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The history of American motoring, which for decades looked to Europe as its role model, was significantly influenced by Lance Reventlow. In 1958, at the young age of 22, Reventlow, the son of one of the wealthiest women in the world and heiress to the Woolworth retail estate, Barbara Hutton, decided to create a sports car of his own in strictly American blue and white colours to rival Ferrari, Jaguar, Aston Martin, and Porsche.

The Scarab Chevrolet number 5 driven by Chuck Daigh wins the 1958 Riverside 200 Miles Grand Prix, beating manufacturers such as Ferrari, Aston Martin, Jaguar and Porsche

First out of the blocks for the new manufacturer was a very attractive and aerodynamically efficient car powered by a tuned Chevrolet V8 engine which started out at 301 cubic inches (4,930 cc) but was soon enlarged to 339 cubic inches (5,550 cc). 

Its name was Scarab and its performance, thanks in part to the custom developed De Dion rear suspension, was good enough to win the 1958 Grand Prix Riverside 200 Miles for sports cars, surpassing the likes of the Ferrari 375 Plus driven by Dan Gurney and the 412 driven by Phil Hill, as well as the Jaguar D-Type of Bill Krause and the Aston Martin DBR1 of Roy Salvadori. Chuck Daigh, the Scarab works driver, emerged victorious in the race, while Reventlow had to retire due to a fuel leak. 

Designed for European endurance racing, the Scarab was a victim of the regulation change that imposed a maximum displacement of 3,000cc, and focused on racing in America

This would have been a fascinating story if it had not been halted by a change in the regulations of the sport races, which limited displacements to 3,000cc. However, this experience sparked Carroll Shelby’s interest in endurance racing cars. Shelby was a racing driver and competed with Scarab cars before winning Le Mans in 1959 with Aston Martin. After he gave up driving, it was Shelby who developed the idea of using powerful American engines for sports cars, which led to the creation of the Cobra and eventually paved the way for Ford’s official entry into the field.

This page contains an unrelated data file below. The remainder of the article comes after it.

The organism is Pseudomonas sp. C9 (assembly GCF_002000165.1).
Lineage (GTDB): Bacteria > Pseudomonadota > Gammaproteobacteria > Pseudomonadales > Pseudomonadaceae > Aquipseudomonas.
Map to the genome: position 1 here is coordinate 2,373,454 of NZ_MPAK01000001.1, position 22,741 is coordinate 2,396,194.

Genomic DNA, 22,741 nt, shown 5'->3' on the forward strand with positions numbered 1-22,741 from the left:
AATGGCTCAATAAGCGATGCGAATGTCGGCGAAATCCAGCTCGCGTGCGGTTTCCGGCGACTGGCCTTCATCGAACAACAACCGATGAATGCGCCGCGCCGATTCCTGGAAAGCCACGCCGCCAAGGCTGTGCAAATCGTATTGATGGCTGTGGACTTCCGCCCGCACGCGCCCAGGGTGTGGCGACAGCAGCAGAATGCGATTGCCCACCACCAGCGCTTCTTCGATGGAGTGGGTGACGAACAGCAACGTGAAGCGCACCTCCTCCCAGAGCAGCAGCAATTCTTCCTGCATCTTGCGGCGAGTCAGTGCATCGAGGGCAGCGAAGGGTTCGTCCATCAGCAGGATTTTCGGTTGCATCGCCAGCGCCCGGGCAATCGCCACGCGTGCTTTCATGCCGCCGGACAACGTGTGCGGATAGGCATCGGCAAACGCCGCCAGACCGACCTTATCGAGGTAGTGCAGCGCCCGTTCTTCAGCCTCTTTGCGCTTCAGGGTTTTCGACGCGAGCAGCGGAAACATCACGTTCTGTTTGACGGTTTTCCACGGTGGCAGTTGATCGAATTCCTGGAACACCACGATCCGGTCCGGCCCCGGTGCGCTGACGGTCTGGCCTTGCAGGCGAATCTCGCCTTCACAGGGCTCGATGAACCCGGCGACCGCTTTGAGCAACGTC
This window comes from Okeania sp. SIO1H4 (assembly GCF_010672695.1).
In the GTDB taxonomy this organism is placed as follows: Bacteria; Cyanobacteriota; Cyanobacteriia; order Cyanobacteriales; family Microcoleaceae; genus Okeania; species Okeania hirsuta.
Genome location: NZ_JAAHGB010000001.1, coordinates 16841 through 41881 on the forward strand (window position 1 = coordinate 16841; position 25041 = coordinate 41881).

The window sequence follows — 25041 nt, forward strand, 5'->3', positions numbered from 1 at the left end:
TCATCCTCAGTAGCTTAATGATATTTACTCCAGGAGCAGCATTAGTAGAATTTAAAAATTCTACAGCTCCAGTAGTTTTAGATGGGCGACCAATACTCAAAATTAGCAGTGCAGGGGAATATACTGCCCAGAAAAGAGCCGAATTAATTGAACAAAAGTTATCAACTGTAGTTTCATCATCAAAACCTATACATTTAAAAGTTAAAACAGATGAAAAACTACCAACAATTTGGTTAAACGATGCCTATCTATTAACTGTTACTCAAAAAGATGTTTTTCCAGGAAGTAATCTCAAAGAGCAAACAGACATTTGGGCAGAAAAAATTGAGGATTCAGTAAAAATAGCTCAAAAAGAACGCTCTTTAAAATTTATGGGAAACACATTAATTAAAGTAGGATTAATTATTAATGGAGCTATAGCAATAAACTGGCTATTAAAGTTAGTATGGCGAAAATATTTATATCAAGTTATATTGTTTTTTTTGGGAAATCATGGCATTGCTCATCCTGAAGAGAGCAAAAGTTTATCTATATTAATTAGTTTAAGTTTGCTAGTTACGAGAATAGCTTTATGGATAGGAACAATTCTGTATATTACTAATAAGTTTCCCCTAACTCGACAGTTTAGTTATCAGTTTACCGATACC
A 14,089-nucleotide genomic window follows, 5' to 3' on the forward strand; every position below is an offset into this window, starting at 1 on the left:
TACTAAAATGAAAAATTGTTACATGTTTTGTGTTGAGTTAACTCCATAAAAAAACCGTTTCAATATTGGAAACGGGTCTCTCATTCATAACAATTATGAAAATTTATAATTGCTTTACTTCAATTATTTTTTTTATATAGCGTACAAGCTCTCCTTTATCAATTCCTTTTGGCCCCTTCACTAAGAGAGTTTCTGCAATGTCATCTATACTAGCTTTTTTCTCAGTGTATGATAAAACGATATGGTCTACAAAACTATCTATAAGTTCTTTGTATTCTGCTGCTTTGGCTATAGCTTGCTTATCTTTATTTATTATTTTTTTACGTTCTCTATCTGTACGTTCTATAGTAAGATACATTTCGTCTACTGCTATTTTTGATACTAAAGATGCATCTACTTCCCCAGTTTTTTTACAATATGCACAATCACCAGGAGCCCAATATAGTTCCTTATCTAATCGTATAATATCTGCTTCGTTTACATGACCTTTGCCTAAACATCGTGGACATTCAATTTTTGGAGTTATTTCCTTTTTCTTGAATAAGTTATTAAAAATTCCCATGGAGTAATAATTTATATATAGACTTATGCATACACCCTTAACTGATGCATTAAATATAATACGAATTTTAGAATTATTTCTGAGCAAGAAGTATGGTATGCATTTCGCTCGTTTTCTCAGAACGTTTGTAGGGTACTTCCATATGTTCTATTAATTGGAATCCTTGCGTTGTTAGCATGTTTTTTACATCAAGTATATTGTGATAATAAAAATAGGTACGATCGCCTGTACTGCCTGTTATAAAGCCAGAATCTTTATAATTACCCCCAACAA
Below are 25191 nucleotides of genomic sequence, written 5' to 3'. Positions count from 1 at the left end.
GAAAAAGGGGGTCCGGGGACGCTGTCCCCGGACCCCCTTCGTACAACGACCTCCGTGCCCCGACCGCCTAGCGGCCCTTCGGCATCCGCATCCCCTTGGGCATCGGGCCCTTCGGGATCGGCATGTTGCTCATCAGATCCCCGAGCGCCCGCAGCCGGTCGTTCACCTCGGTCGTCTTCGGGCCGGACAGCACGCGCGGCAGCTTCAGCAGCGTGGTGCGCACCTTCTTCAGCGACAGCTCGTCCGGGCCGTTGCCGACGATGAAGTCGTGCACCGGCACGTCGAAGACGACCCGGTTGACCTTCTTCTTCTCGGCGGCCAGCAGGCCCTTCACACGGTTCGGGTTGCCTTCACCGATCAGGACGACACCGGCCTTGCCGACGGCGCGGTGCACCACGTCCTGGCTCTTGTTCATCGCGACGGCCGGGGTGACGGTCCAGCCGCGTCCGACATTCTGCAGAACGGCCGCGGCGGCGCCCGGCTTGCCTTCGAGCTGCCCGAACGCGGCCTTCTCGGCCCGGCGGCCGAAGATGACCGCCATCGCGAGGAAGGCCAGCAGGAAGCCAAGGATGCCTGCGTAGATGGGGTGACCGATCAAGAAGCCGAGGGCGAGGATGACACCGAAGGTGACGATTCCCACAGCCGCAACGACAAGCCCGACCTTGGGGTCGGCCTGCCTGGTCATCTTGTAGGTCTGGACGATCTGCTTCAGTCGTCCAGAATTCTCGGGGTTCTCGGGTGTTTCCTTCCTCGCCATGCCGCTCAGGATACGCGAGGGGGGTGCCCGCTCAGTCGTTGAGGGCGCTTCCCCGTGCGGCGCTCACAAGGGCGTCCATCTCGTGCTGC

One of the secrets of the Scarab’s success was its De Dion rear suspension, specially developed to improve road holding

No longer eligible to compete with Scarab cars in European races (Reventlow had adapted one of his Scarabs, which he drove personally, for road use), the young American turned his attention to Formula 1 and created a single-seater that debuted in 1960. It was powered by a 4-cylinder Offenhauser engine with two overhead camshafts and desmodromic valves, which showed promising potential. However, this innovation clashed with the significant change that Formula 1 was undergoing following John Cooper’s game-changing idea to position the engine at the rear. The Scarab F1 was a beautifully designed car with a front-mounted engine, but in Grand Prix races, this proved to be a handicap. 

In 1960 Lance Reventlow tried his luck in Formula 1 with Scarab. The front-engined configuration, which debuted just as Cooper introduced the rear-engine, limited its competitiveness

This led to a challenging season for Reventlow and his teammate Chuck Daigh, compounded further by engine reliability problems. Nonetheless, this was the first significant presence of an American manufacturer in Formula 1, which is worth considering, given that America has only recently discovered the charm and appeal of the top motor racing series, despite its sole presence being Haas. 

Reventlow ended his adventure early, and his memory was cruelly erased by an untimely death: he was only 36 years old when he died in a plane crash, leaving behind a brief yet intense and extremely interesting story as his legacy.

Lance Reventlow behind the wheel of the Scarab on the streets of the Principality of Monaco in 1960. Unfortunately, the car did not achieve any significant results apart from a tenth-place finish with Chuck Daigh at the US GP the same year